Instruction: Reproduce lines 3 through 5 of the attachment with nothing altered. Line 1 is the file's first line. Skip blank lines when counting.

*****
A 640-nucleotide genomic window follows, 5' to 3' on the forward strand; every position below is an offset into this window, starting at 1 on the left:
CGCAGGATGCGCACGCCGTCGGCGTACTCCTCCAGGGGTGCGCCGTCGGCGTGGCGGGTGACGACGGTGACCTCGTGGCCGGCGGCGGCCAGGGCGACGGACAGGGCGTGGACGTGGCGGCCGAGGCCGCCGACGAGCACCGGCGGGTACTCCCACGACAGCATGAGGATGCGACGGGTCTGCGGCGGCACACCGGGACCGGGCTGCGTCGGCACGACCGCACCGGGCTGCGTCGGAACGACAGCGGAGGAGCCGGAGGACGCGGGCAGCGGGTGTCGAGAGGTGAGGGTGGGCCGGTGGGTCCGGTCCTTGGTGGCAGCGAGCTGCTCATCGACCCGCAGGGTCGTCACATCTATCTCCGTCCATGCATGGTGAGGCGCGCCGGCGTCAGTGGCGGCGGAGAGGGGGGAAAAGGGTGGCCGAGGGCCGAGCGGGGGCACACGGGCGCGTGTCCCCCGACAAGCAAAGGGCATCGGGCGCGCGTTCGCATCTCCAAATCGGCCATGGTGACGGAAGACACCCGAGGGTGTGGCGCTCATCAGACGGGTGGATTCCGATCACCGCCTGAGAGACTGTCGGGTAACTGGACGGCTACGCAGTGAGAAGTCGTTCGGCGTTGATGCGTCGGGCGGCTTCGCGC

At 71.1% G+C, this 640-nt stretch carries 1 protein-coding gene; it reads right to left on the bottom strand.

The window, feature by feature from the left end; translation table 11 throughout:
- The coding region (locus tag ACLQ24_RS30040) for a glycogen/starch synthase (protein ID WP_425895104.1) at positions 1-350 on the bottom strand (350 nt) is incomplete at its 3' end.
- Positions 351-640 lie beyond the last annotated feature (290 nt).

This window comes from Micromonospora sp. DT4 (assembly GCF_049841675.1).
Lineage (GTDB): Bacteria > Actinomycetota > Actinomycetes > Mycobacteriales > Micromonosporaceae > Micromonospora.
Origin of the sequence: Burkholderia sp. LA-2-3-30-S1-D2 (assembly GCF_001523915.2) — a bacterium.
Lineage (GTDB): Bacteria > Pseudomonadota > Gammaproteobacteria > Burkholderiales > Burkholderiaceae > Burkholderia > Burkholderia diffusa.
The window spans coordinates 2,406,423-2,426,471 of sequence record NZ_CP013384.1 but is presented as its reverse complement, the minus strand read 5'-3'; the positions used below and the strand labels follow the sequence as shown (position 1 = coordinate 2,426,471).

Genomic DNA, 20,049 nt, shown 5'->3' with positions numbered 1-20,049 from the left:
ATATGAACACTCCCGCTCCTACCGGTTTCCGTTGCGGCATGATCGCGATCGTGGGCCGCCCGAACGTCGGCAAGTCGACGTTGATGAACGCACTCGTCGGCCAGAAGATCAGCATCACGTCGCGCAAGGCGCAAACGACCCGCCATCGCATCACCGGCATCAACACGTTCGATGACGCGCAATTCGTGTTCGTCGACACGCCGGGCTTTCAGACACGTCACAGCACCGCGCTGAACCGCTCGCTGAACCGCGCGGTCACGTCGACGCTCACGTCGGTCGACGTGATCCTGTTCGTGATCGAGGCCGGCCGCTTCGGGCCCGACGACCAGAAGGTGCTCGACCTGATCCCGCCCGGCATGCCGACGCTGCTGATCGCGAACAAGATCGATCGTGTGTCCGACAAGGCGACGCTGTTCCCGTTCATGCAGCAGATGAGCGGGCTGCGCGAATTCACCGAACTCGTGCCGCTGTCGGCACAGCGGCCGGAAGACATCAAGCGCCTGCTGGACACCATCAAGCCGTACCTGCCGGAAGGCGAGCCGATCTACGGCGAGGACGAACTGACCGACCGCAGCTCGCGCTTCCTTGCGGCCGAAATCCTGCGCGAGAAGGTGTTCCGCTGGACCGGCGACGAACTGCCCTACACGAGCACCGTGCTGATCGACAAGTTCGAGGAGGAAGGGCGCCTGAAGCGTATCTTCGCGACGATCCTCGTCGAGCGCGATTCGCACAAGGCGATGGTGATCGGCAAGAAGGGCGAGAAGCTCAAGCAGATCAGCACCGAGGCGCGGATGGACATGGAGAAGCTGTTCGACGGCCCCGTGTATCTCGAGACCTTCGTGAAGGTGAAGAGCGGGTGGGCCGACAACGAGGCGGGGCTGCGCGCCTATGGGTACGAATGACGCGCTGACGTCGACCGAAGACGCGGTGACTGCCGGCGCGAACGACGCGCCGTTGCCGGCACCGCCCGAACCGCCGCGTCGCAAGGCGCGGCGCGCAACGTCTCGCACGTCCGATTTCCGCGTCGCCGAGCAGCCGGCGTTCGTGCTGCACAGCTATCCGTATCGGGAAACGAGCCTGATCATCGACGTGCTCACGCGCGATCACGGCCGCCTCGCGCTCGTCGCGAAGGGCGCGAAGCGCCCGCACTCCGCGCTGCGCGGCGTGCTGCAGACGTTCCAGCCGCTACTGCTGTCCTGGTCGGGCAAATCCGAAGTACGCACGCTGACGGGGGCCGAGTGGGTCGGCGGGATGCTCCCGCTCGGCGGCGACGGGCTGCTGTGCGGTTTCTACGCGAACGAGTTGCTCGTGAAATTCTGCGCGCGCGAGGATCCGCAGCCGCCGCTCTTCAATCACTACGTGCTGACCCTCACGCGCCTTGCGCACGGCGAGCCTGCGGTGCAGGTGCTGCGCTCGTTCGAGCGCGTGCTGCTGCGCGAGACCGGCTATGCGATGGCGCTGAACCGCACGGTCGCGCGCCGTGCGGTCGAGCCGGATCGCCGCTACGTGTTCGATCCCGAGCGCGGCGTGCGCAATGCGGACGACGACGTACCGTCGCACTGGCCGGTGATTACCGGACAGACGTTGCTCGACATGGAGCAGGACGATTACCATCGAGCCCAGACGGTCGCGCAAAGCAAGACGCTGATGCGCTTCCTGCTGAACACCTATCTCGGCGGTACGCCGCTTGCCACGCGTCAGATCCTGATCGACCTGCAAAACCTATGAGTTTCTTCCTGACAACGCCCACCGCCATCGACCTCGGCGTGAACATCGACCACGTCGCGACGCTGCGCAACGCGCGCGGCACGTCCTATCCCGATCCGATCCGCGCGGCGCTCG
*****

At 71.1% G+C, this 640-nt stretch carries 1 protein-coding gene; it reads right to left on the bottom strand.

The window, feature by feature from the left end; translation table 11 throughout:
- The coding region (locus tag ACLQ24_RS30040) for a glycogen/starch synthase (protein ID WP_425895104.1) at positions 1-350 on the bottom strand (350 nt) is incomplete at its 3' end.